I live in New York City with my husband and our three children. When people find this out (friends from outside the city) they usually respond in one of two ways:
Option1, “You are so lucky. Do you love it? That’s awesome.”
Option 2, “How long do you have to stay there? I don’t know how you do it!”
The people from camp 2 also often say things like, “I could never live without a car. I can’t imagine having to do my laundry at the laundromat. How do you survive in that tiny apartment with THREE kids?”
When camp 2 reacts with shock that we choose this life, that we stay here because we want to, not because we have some kind of contractual obligation, I often feel the need to defend our decision. I try to explain that we are happy. To believe me though, they’ll have to get rid of the notion that happiness comes from mobility (a car), convenience (a washer and dryer), or comfort (living space).
They don’t have to take my word for it; there’s science to back me up. The featured article in our current issue Harvesting Happiness by Wendy Ulrich, PhD introduces us to the research behind how to be happy. Ulrich explains that the field of positive psychology “has developed on the premise that the pursuit of happiness deserves at least as much scientific attention as learning how not to be miserable.” She goes on to say, “We are learning that people are more apt to stop drinking, cope with bipolar illness, get out of depression, or improve dysfunctional relationships if they directly pursue happiness in its own right.”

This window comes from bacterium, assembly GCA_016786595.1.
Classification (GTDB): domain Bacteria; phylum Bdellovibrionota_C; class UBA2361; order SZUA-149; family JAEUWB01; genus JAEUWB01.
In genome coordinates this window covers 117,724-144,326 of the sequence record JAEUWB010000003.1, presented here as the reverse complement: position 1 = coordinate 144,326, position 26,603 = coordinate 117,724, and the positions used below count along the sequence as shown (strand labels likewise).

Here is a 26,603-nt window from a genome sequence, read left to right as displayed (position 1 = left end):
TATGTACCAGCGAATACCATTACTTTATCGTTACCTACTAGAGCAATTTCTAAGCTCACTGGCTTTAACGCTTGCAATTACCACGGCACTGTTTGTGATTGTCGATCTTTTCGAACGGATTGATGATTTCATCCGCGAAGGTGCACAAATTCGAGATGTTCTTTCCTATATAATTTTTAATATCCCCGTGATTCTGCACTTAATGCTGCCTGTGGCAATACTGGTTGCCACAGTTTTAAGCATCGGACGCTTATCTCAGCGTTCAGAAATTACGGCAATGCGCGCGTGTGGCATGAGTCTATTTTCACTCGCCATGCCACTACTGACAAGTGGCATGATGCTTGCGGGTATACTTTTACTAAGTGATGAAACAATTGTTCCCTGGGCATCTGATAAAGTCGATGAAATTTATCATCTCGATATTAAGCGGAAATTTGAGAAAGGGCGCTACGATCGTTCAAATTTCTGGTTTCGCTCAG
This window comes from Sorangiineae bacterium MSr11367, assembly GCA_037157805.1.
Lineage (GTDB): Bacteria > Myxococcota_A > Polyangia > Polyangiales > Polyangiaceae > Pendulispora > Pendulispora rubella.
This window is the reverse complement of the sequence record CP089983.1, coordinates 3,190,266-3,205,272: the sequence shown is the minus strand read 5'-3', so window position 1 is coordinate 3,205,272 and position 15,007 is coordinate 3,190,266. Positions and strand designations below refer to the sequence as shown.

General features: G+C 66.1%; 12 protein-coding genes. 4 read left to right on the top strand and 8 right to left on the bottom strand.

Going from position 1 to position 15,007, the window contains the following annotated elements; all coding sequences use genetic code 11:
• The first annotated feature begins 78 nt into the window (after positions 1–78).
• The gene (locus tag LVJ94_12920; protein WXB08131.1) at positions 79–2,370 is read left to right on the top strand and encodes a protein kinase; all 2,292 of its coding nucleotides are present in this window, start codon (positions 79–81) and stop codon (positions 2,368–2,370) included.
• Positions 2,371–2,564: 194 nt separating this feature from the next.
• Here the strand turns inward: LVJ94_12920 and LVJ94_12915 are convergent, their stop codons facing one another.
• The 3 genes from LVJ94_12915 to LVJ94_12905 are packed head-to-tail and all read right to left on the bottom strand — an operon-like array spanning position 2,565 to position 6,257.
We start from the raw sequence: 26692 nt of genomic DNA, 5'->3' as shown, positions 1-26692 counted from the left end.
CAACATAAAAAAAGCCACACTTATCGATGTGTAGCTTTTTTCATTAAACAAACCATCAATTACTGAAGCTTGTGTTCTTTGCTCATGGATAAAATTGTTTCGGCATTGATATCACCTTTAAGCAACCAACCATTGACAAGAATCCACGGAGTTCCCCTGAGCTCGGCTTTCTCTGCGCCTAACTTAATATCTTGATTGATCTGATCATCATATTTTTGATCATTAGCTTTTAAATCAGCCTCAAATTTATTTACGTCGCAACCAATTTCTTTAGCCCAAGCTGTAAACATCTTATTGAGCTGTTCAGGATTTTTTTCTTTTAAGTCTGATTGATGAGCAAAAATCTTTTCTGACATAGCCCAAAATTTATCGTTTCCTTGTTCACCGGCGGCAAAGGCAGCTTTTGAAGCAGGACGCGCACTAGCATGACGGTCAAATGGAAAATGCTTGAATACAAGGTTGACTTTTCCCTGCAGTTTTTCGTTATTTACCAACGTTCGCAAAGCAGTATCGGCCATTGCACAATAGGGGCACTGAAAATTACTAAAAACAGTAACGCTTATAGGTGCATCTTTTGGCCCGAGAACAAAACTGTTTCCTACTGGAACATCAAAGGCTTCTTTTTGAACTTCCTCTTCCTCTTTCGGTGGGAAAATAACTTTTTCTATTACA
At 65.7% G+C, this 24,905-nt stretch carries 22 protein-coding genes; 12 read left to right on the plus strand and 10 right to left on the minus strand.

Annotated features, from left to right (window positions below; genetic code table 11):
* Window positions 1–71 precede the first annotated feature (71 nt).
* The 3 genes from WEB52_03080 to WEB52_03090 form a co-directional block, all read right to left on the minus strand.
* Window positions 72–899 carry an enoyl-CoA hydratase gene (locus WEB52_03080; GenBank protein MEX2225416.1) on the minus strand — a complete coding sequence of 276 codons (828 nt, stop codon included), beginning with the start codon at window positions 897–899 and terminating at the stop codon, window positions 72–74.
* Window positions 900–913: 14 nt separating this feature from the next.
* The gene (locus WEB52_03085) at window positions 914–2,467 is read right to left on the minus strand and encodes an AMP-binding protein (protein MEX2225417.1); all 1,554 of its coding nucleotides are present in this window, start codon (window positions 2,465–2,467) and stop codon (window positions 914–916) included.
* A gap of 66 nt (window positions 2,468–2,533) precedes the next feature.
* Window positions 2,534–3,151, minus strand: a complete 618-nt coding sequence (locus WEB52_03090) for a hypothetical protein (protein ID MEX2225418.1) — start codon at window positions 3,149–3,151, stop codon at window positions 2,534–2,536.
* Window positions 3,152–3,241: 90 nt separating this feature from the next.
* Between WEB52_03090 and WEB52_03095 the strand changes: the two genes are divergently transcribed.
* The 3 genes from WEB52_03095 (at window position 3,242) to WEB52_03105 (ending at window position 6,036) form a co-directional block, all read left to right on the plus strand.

Read the full article here. There are definitely times I’m convinced that a washer and dryer would make me even happier, but maybe I’m only kidding myself. Hauling the laundry down the block is part of my regular exercise, and that’s top on the list of things they’ve found that make people happy. Huh, maybe I should just count it a blessing. What do you know? That’s number two on the list.
Click over to see the rest of the how to be happy list in the article “Harvesting Happiness”. At the beginning of last month many of us talked about our resolutions for this year. There were declarations from you to be happier, enjoy life more, smile more, laugh more, play more. I think we all want to be happier. I already do a couple of things off the list, but I’ve chosen a couple more to work on this week. Happiness is a choice, and apparently it’s a choice we have to work at. Which happiness research will you choose to believe and . . .follow?